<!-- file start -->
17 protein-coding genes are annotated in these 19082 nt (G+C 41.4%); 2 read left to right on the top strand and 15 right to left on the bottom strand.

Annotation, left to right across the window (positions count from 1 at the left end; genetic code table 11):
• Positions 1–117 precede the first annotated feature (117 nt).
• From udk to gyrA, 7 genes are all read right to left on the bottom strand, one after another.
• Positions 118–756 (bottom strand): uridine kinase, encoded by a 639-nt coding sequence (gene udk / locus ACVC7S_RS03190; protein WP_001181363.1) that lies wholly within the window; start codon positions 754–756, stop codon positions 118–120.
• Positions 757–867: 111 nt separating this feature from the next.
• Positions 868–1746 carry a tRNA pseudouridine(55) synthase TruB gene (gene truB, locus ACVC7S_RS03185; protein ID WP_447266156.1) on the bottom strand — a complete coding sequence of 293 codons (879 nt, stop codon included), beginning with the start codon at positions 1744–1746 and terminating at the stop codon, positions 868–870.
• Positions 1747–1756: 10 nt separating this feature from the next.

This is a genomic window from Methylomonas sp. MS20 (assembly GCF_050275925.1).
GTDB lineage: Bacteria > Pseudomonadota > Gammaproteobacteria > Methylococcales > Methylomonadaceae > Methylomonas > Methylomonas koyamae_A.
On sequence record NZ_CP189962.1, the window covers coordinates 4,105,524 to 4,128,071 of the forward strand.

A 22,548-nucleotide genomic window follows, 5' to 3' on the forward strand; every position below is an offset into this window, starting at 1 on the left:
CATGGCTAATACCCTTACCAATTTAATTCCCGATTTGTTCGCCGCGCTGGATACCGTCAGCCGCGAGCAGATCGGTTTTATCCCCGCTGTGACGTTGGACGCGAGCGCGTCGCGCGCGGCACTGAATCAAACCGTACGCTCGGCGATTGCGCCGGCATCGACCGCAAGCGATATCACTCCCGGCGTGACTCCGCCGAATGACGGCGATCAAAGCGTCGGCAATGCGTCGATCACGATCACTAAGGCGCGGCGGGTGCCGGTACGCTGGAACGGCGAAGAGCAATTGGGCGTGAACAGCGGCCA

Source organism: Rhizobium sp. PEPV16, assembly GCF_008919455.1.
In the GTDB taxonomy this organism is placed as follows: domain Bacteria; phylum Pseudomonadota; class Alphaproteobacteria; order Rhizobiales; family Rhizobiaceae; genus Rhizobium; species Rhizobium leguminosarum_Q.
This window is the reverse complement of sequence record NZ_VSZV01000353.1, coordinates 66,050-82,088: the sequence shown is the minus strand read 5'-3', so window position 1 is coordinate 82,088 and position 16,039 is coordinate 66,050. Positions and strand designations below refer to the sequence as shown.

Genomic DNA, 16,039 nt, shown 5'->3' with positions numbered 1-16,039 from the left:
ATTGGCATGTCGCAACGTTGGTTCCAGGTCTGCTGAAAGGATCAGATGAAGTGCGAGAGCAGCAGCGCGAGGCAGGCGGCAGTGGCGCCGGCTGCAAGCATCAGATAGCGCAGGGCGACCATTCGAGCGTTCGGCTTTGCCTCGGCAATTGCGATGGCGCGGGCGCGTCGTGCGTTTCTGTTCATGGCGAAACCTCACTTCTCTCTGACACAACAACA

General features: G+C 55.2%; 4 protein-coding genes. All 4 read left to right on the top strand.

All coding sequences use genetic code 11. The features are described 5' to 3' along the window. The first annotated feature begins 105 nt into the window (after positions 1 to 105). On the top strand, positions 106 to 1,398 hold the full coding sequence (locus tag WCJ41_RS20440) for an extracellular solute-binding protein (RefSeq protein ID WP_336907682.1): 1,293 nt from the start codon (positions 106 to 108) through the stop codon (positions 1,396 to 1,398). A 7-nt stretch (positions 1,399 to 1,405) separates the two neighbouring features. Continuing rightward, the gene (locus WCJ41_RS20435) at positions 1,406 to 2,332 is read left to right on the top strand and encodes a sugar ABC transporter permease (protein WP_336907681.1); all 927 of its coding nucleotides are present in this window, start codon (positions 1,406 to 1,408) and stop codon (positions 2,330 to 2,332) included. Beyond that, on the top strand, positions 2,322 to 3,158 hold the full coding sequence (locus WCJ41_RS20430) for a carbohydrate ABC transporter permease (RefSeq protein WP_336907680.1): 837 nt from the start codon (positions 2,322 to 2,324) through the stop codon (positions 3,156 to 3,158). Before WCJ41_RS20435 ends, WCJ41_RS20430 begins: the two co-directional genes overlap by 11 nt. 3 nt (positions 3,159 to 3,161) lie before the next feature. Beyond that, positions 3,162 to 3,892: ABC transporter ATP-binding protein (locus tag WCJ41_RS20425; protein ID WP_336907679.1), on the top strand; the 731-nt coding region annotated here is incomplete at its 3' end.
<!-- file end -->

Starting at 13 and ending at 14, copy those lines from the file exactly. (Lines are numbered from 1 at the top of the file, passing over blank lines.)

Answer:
CATGGCTAATACCCTTACCAATTTAATTCCCGATTTGTTCGCCGCGCTGGATACCGTCAGCCGCGAGCAGATCGGTTTTATCCCCGCTGTGACGTTGGACGCGAGCGCGTCGCGCGCGGCACTGAATCAAACCGTACGCTCGGCGATTGCGCCGGCATCGACCGCAAGCGATATCACTCCCGGCGTGACTCCGCCGAATGACGGCGATCAAAGCGTCGGCAATGCGTCGATCACGATCACTAAGGCGCGGCGGGTGCCGGTACGCTGGAACGGCGAAGAGCAATTGGGCGTGAACAGCGGCCA

Source organism: Rhizobium sp. PEPV16, assembly GCF_008919455.1.